By Bernie Petit
For its 40th anniversary, the Harvey B. Gantt Center for African-American Arts + Culture wants to continue its conversations with the community.
The ongoing dialogue includes last season’s “Question Bridge: Black Males” exhibit, which explored issues facing the black male community.
It continues with “Venturing Out of the Heart of Darkness,” the new exhibition that examines the long-standing impact of colonialism on societal attitudes that define black culture in America.
“I was asked this question about what’s next for the center and what kind of role would the center continue to play,” said Gantt Center President David Taylor.
With its latest exhibition, the center shows it will continue to be a leader in helping the Charlotte-Mecklenburg community have uncomfortable, but necessary, conversations.
It’s what the Gantt Center (founded as the Afro-American Cultural and Service Center in 1974 and renamed after Harvey Gantt, Charlotte’s first African-American mayor, in 2009) has done for the last four decades.
“Few cities have the privilege of prominent, public spaces that have existed for 40 years to celebrate the black experience,” Taylor said. “The Gantt Center proudly holds that distinction for Charlotte.”
“Venturing Out of the Heart of Darkness” does more than celebrate the black experience – it challenges viewers to critically think about how black identity has often been defined by others.
It does so through the work of guest curator Rehema Barber and nearly 20 national and international artists of the African diaspora, or the communities throughout the world descended from the historic movement of peoples from Africa.
The exhibit, Barber said, was inspired by Joseph Conrad’s “Heart of Darkness.” It explores the history that shaped prevailing views about African-Americans – such as the “Magical Negro” (think the 2000 Will Smith film “The Legend of Bagger Vance”) and fallout from the Paula Deen controversy – and how those views played out in mainstream society.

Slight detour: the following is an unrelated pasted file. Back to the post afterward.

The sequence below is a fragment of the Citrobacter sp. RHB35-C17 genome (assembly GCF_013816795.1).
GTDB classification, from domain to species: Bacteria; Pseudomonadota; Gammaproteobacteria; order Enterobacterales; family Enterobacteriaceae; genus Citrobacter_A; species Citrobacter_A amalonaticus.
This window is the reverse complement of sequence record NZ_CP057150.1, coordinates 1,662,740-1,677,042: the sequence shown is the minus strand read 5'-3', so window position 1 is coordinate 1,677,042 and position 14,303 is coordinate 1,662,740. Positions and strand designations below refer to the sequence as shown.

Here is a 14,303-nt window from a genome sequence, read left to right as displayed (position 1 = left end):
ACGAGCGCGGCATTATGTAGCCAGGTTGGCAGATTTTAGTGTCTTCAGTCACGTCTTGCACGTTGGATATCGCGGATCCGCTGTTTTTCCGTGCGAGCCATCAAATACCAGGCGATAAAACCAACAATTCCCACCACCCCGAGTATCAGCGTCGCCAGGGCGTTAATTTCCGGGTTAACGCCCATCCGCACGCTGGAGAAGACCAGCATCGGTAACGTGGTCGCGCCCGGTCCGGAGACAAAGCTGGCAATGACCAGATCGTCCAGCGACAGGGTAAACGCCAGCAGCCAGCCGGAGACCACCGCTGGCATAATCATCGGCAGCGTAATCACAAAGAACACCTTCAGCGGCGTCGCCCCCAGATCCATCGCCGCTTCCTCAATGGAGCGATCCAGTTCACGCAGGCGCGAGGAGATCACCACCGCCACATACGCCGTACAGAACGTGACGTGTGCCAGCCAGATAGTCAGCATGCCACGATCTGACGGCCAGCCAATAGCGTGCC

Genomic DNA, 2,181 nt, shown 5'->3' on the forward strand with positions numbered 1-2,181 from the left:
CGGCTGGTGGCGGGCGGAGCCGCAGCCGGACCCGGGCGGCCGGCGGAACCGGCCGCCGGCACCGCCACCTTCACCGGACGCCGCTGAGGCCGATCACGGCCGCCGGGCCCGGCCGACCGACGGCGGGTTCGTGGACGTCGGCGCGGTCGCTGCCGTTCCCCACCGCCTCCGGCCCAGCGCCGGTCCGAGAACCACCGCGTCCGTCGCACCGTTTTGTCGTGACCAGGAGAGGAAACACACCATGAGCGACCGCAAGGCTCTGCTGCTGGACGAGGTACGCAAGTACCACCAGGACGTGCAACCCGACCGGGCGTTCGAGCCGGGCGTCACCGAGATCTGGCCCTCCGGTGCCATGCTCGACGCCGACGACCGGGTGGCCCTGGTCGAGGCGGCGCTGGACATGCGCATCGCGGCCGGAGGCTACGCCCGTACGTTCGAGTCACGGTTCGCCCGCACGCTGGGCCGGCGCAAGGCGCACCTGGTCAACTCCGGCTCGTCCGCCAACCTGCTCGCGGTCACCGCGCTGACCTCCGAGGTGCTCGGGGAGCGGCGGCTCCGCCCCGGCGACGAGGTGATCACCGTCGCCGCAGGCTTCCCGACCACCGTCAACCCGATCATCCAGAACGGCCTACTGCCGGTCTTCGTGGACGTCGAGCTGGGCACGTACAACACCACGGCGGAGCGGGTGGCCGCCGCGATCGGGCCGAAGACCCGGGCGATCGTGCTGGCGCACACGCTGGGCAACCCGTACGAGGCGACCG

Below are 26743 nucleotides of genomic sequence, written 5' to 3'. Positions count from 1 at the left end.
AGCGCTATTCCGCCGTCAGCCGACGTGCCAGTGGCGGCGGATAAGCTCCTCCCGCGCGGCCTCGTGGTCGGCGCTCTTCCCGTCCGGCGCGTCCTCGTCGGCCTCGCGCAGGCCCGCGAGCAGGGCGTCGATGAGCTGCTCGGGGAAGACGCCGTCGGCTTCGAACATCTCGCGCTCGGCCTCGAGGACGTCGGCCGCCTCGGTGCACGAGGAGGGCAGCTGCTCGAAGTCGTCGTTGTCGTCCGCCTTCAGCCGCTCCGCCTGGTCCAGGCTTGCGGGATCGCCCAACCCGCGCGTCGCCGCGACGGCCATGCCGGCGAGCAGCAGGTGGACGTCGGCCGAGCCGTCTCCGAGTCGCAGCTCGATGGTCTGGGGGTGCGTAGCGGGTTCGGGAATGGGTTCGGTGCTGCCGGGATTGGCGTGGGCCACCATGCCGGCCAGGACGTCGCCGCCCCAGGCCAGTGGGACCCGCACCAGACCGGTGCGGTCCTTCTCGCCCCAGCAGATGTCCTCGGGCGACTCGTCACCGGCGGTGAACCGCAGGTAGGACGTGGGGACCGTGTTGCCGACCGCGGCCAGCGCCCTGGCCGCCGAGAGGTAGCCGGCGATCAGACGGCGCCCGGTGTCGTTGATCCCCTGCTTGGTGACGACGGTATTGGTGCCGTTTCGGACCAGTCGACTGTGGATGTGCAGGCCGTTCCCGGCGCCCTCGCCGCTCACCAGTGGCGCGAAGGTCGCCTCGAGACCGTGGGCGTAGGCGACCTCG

“I was paying attention to a lot of things that were happening every day,” Barber said. “And so I said I really want to talk about people’s perceptions of black culture or black identity – how things influence that perception. Not so much about black identity as a whole, but this idea that there are things that sort of influence how we construct or how we perceive black identity.”
The perception of African-Americans, Barber said, is a conglomerate of ideas originated in the days of colonialism.
This exhibition, she said, is “about coming to the realization that we all have the power to define who we are for ourselves.”
Venture “Out of the Heart of Darkness”
The exhibition “Venturing Out of the Heart of Darkness” runs through June 26, 2015, at the Harvey B. Gantt Center for African-American Art + Culture at Levine Center for the Arts, 551 S. Tryon St., Charlotte. For more information, visit www.ganttcenter.org.